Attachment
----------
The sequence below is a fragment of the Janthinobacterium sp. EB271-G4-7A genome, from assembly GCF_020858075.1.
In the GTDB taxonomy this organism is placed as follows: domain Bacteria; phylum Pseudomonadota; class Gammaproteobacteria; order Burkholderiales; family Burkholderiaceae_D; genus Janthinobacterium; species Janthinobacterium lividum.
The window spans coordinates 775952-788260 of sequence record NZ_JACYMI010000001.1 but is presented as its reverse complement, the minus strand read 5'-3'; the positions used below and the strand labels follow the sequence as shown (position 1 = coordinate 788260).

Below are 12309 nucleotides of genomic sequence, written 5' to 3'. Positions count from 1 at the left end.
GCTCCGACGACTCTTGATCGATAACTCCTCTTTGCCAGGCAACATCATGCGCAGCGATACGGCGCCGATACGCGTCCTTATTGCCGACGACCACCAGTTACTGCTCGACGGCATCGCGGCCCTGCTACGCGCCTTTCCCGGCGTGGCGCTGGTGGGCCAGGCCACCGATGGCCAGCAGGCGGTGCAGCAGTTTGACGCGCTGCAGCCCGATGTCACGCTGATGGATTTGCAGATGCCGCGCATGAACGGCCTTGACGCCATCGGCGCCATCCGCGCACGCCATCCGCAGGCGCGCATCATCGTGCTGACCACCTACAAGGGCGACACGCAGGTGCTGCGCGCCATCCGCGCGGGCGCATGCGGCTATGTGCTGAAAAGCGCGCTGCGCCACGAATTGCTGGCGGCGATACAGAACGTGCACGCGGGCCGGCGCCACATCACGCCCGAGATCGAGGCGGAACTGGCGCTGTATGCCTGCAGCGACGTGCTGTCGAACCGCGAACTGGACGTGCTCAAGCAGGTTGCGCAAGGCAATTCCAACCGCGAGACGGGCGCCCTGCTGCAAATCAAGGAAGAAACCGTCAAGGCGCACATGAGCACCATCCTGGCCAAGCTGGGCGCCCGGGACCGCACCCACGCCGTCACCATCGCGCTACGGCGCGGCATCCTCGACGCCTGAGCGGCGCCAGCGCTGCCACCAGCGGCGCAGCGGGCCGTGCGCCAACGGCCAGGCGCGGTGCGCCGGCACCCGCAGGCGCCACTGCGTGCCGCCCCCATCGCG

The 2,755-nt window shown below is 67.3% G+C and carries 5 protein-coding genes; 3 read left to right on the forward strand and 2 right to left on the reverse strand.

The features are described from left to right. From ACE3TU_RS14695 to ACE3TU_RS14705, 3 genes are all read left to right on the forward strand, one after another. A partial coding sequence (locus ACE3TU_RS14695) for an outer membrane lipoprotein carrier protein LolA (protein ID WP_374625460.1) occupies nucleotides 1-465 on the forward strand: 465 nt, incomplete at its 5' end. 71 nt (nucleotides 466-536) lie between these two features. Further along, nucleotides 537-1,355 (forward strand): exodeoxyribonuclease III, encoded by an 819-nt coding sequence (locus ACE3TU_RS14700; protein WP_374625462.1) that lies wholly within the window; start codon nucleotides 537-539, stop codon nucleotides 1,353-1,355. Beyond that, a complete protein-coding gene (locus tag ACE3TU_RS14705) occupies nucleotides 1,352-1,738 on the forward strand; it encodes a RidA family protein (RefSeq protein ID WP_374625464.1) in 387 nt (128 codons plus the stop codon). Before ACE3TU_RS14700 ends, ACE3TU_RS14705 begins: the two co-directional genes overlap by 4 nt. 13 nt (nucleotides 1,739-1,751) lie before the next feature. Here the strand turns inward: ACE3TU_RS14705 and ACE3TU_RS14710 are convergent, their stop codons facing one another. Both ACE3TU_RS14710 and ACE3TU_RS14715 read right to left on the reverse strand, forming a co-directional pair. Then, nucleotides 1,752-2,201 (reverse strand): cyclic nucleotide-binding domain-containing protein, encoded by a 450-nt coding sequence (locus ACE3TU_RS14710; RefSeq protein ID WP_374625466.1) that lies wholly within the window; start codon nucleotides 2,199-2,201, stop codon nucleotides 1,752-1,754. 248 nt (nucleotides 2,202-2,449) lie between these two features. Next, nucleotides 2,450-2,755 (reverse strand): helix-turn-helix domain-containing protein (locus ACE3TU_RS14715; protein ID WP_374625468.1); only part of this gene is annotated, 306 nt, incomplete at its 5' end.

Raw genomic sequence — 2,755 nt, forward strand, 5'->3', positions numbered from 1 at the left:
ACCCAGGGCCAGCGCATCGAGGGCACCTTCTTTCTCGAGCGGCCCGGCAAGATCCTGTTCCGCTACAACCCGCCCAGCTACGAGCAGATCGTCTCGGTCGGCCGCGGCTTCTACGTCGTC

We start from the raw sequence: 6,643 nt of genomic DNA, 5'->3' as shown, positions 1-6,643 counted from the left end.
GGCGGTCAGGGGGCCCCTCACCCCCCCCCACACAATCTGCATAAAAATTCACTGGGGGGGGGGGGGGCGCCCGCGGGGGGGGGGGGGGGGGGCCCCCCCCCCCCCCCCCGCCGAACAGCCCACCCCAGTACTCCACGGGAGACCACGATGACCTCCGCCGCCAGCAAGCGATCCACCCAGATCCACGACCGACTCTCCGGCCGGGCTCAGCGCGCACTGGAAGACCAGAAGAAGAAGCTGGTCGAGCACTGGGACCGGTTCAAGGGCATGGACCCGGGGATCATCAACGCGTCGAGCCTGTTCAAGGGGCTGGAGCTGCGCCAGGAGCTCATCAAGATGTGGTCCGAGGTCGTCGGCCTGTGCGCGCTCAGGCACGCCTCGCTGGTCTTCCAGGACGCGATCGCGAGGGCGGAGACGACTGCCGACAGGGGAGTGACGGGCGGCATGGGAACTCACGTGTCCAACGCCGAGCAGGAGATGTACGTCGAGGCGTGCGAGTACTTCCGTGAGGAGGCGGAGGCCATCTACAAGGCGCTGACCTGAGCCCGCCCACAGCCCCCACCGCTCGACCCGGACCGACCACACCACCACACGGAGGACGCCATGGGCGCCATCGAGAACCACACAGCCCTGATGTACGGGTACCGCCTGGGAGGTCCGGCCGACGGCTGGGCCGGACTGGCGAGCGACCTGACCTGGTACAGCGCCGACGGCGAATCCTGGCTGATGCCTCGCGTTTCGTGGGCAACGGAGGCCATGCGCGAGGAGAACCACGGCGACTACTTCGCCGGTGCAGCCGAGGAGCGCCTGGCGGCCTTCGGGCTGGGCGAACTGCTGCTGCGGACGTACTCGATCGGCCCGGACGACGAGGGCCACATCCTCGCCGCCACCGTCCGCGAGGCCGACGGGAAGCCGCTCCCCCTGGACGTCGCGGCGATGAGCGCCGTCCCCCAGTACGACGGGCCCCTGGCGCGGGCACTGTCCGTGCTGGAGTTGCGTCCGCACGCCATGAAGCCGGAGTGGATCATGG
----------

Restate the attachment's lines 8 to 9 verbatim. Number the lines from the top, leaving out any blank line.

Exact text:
Raw genomic sequence — 2,755 nt, forward strand, 5'->3', positions numbered from 1 at the left:
ACCCAGGGCCAGCGCATCGAGGGCACCTTCTTTCTCGAGCGGCCCGGCAAGATCCTGTTCCGCTACAACCCGCCCAGCTACGAGCAGATCGTCTCGGTCGGCCGCGGCTTCTACGTCGTC